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Has Feminism Failed?

Maureen Dowd thinks so. She's wrong.

11:00 PM, Nov 3, 2005 • By ROSS DOUTHAT
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It is time to recognize that there is no inherently perfect balance of work and family, and that no amount of intensive parenting can take away the sadness of not being with one's children as much as one would like. Children's needs and desires, and parents' needs and desires, are constantly in flux. If we are fortunate, we will be able to adjust our lives in accordance with them; and like any contortion, it will require some stretching, some groaning, and some pain. The tension that we feel is not the problem afflicting mothers in America today. It is the solution.

But such hard-won realism runs counter to feminism's utopian strain, the strain in which every tension in human life can be eliminated and every problem smoothed away--and the strain that was cuttingly described by Joan Didion, writing in feminism's infancy, as "the voices of women scarred not by their class position as women but by the failure of their childhood expectations and misapprehensions." It's this form of feminism, not the practical form that won so many practical victories, that drives the "who-lost-feminism" debate, and keeps alive the peculiar notion that if the woman's movement had only been more successful, if only there hadn't been a "backlash," we wouldn't have to deal with Britney and the Desperate Housewives, Cosmo and Maxim--with men picking up the check and cheating on their wives and marrying their secretaries; with women taking their Ivy League degrees and going into full-time motherhood; with the tension between work and parenthood that affects the lives of career women, for reasons both cultural and biological, far more than the lives their male competitors.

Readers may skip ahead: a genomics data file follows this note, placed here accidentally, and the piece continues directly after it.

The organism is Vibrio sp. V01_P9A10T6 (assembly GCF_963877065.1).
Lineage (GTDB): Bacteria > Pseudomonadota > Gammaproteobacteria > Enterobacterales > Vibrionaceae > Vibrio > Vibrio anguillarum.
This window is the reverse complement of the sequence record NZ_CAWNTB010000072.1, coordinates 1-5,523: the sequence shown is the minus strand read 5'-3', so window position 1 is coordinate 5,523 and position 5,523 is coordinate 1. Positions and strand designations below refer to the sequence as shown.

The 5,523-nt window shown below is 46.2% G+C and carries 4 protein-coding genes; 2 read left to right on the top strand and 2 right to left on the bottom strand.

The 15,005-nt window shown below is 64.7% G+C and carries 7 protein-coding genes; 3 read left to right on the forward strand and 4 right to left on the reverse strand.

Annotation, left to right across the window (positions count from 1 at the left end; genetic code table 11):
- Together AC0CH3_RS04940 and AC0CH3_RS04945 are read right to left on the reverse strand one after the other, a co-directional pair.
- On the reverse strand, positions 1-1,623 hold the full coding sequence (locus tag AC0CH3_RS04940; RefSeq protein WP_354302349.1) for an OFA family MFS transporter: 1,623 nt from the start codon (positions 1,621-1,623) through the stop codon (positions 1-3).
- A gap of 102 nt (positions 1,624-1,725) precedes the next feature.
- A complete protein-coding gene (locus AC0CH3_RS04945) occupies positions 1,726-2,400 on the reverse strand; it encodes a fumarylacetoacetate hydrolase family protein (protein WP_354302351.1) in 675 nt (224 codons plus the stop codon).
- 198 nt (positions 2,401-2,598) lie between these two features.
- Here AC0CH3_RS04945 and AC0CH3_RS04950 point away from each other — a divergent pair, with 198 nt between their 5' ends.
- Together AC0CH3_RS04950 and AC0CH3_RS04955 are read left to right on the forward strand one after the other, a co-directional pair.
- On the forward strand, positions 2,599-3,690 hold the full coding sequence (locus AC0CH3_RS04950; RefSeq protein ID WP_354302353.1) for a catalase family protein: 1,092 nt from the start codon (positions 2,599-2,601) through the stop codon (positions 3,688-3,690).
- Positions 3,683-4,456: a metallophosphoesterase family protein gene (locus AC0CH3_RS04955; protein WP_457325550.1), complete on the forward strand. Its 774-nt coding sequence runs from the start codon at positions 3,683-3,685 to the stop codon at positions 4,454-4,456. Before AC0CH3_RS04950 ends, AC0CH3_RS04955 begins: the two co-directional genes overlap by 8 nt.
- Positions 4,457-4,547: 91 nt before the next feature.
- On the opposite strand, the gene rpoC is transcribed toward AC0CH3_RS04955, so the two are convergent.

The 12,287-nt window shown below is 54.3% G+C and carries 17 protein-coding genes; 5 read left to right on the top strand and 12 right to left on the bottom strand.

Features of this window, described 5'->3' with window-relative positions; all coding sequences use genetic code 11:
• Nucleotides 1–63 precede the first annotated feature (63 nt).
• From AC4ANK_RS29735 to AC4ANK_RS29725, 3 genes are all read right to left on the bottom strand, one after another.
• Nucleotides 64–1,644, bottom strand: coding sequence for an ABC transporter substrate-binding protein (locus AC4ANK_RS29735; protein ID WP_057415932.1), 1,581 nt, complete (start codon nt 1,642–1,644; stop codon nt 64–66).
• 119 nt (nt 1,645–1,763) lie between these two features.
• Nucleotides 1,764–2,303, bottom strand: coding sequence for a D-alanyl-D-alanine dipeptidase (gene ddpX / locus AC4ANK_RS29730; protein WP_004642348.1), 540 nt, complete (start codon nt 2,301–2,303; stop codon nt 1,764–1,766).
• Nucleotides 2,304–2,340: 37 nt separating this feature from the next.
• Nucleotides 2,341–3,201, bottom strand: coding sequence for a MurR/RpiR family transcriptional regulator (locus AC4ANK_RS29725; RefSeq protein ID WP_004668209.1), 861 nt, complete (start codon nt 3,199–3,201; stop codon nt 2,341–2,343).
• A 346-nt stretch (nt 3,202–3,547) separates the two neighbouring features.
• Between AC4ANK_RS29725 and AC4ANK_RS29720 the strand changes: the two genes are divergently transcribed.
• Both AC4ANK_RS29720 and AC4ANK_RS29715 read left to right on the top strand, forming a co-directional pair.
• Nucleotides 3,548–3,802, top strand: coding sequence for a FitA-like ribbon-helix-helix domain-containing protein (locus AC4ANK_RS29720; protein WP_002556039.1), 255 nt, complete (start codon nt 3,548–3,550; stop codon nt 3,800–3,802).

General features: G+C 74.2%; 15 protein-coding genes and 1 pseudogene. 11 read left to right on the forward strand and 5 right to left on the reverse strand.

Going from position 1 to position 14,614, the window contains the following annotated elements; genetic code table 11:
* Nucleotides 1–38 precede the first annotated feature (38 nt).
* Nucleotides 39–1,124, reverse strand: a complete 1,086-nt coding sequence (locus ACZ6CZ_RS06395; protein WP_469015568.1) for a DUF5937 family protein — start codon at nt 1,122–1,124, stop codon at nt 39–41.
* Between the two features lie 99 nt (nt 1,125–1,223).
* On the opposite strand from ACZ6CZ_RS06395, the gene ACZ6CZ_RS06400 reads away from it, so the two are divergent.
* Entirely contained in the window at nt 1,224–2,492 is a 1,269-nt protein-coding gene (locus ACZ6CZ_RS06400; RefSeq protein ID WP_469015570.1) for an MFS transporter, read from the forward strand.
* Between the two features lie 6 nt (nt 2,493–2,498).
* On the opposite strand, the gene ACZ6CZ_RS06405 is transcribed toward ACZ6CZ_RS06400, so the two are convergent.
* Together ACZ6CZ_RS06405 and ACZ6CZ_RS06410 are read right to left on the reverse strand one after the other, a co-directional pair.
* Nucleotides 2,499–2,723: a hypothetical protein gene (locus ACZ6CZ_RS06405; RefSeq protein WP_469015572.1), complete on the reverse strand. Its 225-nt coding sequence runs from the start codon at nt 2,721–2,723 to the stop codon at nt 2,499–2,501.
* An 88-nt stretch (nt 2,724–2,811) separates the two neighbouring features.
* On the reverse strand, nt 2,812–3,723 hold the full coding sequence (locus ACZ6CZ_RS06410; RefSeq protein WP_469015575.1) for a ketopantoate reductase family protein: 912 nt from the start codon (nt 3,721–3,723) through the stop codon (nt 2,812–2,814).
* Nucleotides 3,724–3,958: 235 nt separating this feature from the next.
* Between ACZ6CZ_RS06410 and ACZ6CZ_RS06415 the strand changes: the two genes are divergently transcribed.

"Little did I realize," Dowd writes, "that the feminist revolution would have the unexpected consequence of intensifying the confusion between the sexes, leaving women in a tangle of dependence and independence as they entered the 21st century."

But surely anyone with an iota of common sense would have predicted exactly this--that a movement aimed at reshaping society would lead to both great goods and unexpected evils, that it would make some women's lives better than ever before and others worse, that its brave new world would be bright and shining and also leave something to be desired. Feminism didn't lose or fail or falter, it won--and if its victory didn't turn out quite the way people expected, well, they should have expected that.

Ross Douthat is an associate editor at the Atlantic Monthly, the author of Privilege: Harvard and the Education of the Ruling Class, and a contributing writer to The Daily Standard.